The Finnish Army captured 25 pieces in 1941 and also pressed them into service. The same designation 122 K/31 was applied to both variants. Because of shortage in heavy tractors, the gun was mostly used in coastal artillery. Four pieces were lost; the rest remained in service after the war. In 1980s some pieces had their barrels replaced with 152 mm barrels of ML-20; the resulting pieces were designated 152 H 37-31. In late 1980s both 152 H 37-31 and the remaining 122 K/31 received new 152 mm L/32 barrels manufactured by Vammas, to become 152 H 88-31. Only in 2007 the Finnish Army began to remove these guns from service.
As mentioned above, late production M1931s differed from early production ones. Guns manufactured starting in 1936 had free liner barrel construction in contrast to the earlier built-up barrels; in 1937 changes in breech block construction were introduced, and some late production pieces received ML-20-type wheels with pneumatic tires.
In addition, the M1931 had a number of experimental variants.
In 1933, development of a carriage with improved off-road mobility was started. The carriage in two variants - on tracks and on large, tractor-type wheels - reached trials in 1937 and was found to be not durable enough.
In 1933-36 the gun was involved in experiments with pre-rifled projectiles. For these experiments a special variant of the barrel was produced. The experiments were stopped because of inherent deficients of those projectiles, namely more complicated loading process and lower accuracy.
Another variant, with bag loading, designated Br-3, reached trials in 1937, but was not adopted.
The carriage of M1931, almost unmodified, was used for the 152 mm gun M1910/34.
As already mentioned, in Finland carriages of the A-19 were fitted with 152 mm barrels, resulting in two models:
The carriage of M1931 had a number of shortcomings though. The elevation mechanism was slow and unreliable; solid-tired wheels hindered mobility to some extent; there were technological problems in carriage production. These shortcomings eventually led to adopting a better carriage, creating the M1931/37.
As calibers similar to 122 mm were not typical for western field artillery of World War II era, pieces directly comparable to the M1931 were rare.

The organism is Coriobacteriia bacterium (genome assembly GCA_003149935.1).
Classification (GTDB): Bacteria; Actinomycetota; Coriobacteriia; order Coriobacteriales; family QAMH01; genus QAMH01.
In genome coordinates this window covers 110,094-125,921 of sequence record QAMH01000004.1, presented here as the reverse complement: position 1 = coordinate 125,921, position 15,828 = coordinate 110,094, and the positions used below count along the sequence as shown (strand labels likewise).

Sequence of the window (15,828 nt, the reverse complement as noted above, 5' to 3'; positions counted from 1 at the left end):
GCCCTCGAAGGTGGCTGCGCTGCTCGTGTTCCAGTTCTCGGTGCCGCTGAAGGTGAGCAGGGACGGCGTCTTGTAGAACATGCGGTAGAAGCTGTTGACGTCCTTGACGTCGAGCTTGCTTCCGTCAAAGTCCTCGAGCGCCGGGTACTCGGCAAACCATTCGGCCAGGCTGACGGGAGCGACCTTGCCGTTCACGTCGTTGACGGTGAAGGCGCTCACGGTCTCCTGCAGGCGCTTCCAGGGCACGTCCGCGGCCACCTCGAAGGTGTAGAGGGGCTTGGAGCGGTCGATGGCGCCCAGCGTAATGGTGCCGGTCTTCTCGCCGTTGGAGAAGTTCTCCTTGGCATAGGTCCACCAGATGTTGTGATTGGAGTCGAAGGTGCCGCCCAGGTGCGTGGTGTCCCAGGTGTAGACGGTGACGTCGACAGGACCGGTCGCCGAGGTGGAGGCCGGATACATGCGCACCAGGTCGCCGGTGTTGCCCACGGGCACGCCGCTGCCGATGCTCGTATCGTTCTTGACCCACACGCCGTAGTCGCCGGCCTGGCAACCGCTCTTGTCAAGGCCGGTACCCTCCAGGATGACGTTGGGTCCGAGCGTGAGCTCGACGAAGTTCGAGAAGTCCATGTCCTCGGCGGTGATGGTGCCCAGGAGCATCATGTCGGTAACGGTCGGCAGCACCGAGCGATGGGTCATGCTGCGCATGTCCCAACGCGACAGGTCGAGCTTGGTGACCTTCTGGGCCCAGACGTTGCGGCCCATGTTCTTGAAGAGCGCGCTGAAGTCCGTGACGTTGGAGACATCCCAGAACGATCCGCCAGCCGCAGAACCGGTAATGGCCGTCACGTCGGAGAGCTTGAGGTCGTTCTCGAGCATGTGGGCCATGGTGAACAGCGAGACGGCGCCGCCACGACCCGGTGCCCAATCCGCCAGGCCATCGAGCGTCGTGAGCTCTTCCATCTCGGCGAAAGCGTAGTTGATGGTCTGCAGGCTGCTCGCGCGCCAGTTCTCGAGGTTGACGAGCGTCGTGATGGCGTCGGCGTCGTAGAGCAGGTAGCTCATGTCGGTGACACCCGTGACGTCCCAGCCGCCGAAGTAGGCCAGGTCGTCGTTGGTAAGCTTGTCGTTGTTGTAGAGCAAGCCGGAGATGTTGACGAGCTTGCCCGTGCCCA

The German 10.5 cm sK 18 was significantly lighter (5.64 t) while having about the same range (19 km), but fired much smaller 15 kg shell; on the other side, the 15 cm K 18 was heavy (combat weight 12.46 t), limited production (101 pieces) weapon, more comparable to the Soviet 152 mm Br-2. Late in the war Germans worked on a number of 128 mm field guns; one of these designs, the 12.8 cm K 81/2, was a gun with combat weight of 8.2 t, based on a heavily modified carriage of captured 152 mm ML-20. However, little is known about its characteristics; anyway, none of these 128 mm designs reached mass production.
British Army and U.S. Army both employed 4.5 inch (114 mm) pieces with similar characteristics, and designed to utilize the same ammunition - BL 4.5 inch Medium Field Gun and 4.5 inch Gun M1 respectively. The 5.65-ton M1 fired a 24.9 kg shell to the maximum range of 19.3 km; however the only type of ammunition available for the gun was a HE-frag shell, and that contained only about two kg of explosives.
|Type||Model||Projectile weight, kg||HE weight, kg||Muzzle velocity, m/s||Range, m|
|Armor piercing shells|
|АРНЕВС (from early 1945)||BR-471B||25.0||800||4,000|
|High explosive and fragmentation shells|
|HE-Fragmentation, howitzer||OF-462||21.7||3.67||765 (charge no. 1)||16,600|
|Chemical, howitzer||H-462||21.8||705 (charge no. 2)||19,800|
|Armour penetration table|
|АРНЕВС shell BR-471B|
|Distance, m||Meet angle 60°, mm||Meet angle 90°, mm|
|APHE shell BR-471|
|Distance, m||Meet angle 60°, mm||Meet angle 60°, mm|
|Different methods of armor penetration measurement were used in different countries / periods. Therefore, direct comparison is often impossible.|
The M1931 can be seen: